Solar companies demand compensation from the government
A number of solar PV companies have demanded compensation from the Department of Energy and Climate Change (DECC) to cover losses incurred as a result of government cuts to Feed-in Tariffs (FiTS) from December last year.
Legal firm Prospect Law has issued DECC with a 'letter before claim' requesting £2.2 million in damages for the affected solar PV companies. The lawyers state that the cuts in 2011, which set off a legal challenge by the industry that was ultimately won, resulted in considerable damage to the industry with a large and rapid drop in consumer confidence, reductions in orders, sales and profit margins and the loss of large contracts including 'free solar' schemes.
"Unfortunately, the losses incurred as a result of the feed-in tariff cuts are very real" said Nick Keighley, the founding director of Solarlec PV Solutions. "Solarlec has had an incredibly tough eight months, making redundancies and cutting costs wherever possible. We are keeping our business moving, but the reality is that we suffered substantial damage. Only this week DECC revealed solar as the UK's most wanted renewable energy source, 83% of the public calling for more. Today we're respectfully asking that the department acknowledges its unlawful behaviour and rectifies the damage caused to the industry. We can then put this behind us and get moving to create the solar future the public wants."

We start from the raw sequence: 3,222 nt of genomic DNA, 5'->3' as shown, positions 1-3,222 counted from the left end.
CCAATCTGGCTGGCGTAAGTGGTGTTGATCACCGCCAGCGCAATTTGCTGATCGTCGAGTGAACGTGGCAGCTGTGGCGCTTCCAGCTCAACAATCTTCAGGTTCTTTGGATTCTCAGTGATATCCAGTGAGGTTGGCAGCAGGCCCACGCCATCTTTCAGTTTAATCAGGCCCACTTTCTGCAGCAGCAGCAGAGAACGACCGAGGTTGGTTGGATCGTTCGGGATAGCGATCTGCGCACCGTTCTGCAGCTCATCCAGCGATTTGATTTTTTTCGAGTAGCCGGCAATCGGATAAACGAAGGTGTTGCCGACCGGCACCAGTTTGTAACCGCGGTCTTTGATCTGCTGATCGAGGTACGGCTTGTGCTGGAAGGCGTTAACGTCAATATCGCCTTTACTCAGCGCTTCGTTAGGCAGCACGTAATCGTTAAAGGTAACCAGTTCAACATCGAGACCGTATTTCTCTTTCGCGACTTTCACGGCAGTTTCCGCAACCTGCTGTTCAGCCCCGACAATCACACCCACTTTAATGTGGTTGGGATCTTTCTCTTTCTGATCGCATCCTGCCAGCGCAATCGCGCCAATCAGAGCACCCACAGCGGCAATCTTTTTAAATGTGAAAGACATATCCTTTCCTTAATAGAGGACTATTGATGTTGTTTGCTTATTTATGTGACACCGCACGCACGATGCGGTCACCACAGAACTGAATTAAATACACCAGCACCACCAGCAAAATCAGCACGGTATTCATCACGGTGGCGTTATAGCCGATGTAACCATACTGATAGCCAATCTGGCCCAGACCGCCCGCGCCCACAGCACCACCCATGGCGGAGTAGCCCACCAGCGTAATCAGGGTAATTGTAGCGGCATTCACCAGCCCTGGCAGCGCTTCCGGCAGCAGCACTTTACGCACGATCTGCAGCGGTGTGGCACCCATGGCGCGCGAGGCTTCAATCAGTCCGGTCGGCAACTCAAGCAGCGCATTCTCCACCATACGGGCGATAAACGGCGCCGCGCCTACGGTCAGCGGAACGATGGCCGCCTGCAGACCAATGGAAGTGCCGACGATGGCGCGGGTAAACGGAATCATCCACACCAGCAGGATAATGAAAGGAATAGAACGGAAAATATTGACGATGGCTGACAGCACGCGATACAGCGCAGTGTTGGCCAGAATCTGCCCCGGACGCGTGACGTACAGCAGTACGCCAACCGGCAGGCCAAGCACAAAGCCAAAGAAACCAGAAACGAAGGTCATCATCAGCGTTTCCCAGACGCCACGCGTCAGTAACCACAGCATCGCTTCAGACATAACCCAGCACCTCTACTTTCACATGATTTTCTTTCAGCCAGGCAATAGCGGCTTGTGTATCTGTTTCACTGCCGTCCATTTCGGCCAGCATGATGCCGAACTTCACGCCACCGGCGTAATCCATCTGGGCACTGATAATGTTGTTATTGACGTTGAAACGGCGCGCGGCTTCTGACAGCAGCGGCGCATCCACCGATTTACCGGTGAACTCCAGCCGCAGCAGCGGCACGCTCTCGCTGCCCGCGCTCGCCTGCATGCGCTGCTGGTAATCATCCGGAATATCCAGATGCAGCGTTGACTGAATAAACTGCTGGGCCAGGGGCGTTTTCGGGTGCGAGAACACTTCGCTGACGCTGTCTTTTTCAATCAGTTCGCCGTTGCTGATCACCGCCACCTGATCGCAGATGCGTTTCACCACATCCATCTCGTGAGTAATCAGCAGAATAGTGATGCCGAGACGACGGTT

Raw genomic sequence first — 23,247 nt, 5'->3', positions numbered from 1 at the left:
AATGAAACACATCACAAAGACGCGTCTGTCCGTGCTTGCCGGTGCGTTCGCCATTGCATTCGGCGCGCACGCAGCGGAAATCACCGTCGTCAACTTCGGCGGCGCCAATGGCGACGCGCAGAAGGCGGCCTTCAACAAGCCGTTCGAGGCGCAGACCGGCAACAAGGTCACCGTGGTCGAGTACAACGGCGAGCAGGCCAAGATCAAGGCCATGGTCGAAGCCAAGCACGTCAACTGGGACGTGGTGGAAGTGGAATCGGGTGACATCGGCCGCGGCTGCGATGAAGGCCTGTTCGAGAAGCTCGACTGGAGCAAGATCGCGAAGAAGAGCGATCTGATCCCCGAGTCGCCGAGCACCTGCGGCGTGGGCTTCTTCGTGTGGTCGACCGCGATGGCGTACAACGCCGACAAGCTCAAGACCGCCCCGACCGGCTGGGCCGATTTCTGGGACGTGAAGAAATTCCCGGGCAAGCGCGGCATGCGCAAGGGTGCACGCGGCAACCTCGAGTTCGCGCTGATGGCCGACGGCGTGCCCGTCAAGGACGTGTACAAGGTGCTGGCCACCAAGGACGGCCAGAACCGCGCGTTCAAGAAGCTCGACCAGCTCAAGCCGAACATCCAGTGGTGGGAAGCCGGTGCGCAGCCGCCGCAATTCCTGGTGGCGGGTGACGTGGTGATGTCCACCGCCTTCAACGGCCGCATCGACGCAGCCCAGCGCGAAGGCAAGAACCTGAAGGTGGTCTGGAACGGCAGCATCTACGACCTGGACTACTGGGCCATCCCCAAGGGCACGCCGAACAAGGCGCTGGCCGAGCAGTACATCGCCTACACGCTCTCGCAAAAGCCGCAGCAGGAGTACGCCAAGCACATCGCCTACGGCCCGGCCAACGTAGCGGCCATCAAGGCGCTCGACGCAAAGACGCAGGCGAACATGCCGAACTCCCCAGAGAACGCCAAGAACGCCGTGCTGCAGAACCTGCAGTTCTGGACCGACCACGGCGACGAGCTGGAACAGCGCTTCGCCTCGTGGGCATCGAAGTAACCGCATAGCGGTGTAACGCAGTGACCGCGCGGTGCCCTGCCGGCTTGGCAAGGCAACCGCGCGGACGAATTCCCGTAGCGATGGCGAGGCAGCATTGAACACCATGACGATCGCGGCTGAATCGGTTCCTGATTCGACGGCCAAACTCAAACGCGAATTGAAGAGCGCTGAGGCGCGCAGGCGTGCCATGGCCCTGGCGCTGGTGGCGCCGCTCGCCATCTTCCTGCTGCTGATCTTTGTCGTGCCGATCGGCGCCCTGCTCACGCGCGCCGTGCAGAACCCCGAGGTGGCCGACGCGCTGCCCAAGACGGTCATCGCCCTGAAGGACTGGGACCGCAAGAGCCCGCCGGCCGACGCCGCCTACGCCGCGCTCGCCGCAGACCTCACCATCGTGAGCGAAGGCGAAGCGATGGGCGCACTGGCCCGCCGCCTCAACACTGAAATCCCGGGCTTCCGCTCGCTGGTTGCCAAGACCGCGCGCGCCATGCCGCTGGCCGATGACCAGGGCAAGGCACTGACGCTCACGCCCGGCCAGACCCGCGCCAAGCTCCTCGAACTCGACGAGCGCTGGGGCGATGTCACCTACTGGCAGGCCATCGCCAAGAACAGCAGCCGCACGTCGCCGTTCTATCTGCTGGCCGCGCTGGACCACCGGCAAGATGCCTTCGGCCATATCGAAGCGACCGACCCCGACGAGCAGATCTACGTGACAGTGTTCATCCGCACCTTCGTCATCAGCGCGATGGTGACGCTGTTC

Two other companies have chosen to remain anonymous but the letter sent to DECC states that the compensation claims have been meticulously researched using forensic accounting in order to accurately estimate the losses incurred.
"The 2008 Energy Act and the feed-in tariff effectively provide a set of rules for delivering the UK's clean energy future" said a spokesman from Prospect Law. "The way in which DECC administered this positive framework for solar PV created a "legitimate expectation" under which both the public and industry could operate. But the premature and unlawful cuts, announced by the Minister on October 31 last year, ignored the Government's own policy framework. By casting aside the rules under which the solar industry operated, the Government caused major financial losses and materially harmed the confidence of both consumers and the industry."
DECC has confirmed receipt of the letter and is said to be considering its content but Prospect Law has given the department two weeks to respond. The solar companies themselves are hoping that no further action is necessary.